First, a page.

The Amazing Grace

Let Your Dreams Set Sail

Mobile to Ft. Myers Florida

Who would of thought that when we first pulled into Mobile on Dec. 5 that we would stay there for 28 days!  We can’t say that it was a wonderful month but it was a month that we got things done that had to be done.  The weather stayed cold and rainy the whole time.  We were lucky if one day a week was nice and we could be outside with long sleeves.  The biggest shocker was being flooded in on Christmas Eve.  First flooding on the Mississippi for Halloween and now Christmas, Crazy!  We were able to go out and watch Avatar for our Christmas movie.   Finally, all there stars were aligned, there was the second full moon of the month, and we were able to ride the tide and a Northwest wind out Mobile Bay on Jan. 3 into the Gulf of Mexico. 

         What a glorious moment when we were able to set the sails set and turn off the engine four hours later.  We were able to sail for the next 3 days.  It was absolutely wonderful.  This is what we have missed most, the peace on the water.  On the second night we did see some 40 mph gusts, thanks our new anemometer.  We were able to get back into our offshore routine.  Scott would take the first watch from 6-12 pm, while Cindy got some sleep.  Cindy would get up and take the 12 – 6 am watch while Scott would sleep.  Then we take turns napping during the day.  There was no rain, but it was in the 30-40s during the night due to the N to NW wind blowing us SE.  Our goal was to get as far east as possible so that when the wind changed to the prevailing SE we would be able to continue sailing to Dry Tortugas. 

                  We kept a close eye on the weather and decided to head in at Boca Grande, FL.  The forecast were for a day of gale force winds from the SE.  The teal, calm water at anchor watching the dolphins play, made us glad that we had decided to come in and not fight our way south.  We had made 418 miles in 3.5 days and used less than 10 gallons of diesel getting in and out of the ports.  We so like not being on a schedule and being able go with the weather.  At anchor near Cabbage Key.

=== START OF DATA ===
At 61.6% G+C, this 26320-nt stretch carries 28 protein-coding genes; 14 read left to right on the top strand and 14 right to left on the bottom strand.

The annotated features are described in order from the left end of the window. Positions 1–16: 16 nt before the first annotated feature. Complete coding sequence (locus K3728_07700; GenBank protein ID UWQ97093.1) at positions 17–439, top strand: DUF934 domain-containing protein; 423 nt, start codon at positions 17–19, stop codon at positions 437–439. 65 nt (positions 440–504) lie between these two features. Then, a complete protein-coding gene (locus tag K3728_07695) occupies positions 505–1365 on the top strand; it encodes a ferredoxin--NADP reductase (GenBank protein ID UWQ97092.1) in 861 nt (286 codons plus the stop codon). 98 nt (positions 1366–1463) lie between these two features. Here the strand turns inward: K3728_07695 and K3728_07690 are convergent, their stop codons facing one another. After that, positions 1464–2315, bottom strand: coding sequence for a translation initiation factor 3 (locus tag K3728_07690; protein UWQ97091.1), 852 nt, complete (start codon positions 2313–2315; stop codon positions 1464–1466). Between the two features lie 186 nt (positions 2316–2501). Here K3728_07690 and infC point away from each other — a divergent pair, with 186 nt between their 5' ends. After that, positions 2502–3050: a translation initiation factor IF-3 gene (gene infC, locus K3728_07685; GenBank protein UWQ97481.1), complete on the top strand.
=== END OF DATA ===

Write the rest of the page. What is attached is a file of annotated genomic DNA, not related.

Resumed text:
Once we got here, we rode our dinghy in to shore and ventured forth in search of battery chargers.  We got to the trolley stop and were told by a passing local that the trolley had just passed by 10 minutes early by the schedule.  Come to find out, it was really the earlier trolley that was running 45 minutes late.  We sat for a bit with a group of locals, white hairs that had been over celebrating happy hour on the island and were heading back to the RV park on the mainland, who, decided the next trolley would be there within an hour and who tried calling local taxi companies who found out none were available for at least an hour and if only it was next Wed. we wouldn’t have this problem since they put another trolley on the schedule.  Since it was almost 5, raining and cold and knowing the West Marine closed at 6, Cindy flagged down a passing car and got a ride.  He was the nicest man who felt bad that he couldn’t give us a ride back since he was off to pick up his mother.  Battery chargers and a few other supplies in hand, just short of a thousand clams, we were back outside, still in the cold and rain waiting for the trolley.  An hour later, the seven o’clock trolley (they just skipped the 6 o’clock route) was right on time. Tired, cold, and wet we headed to McDonalds for some comfort food.  Five hours later we were back on the boat with our new wind generator, (that had been delivered to the office) and battery chargers, a new back up charger too.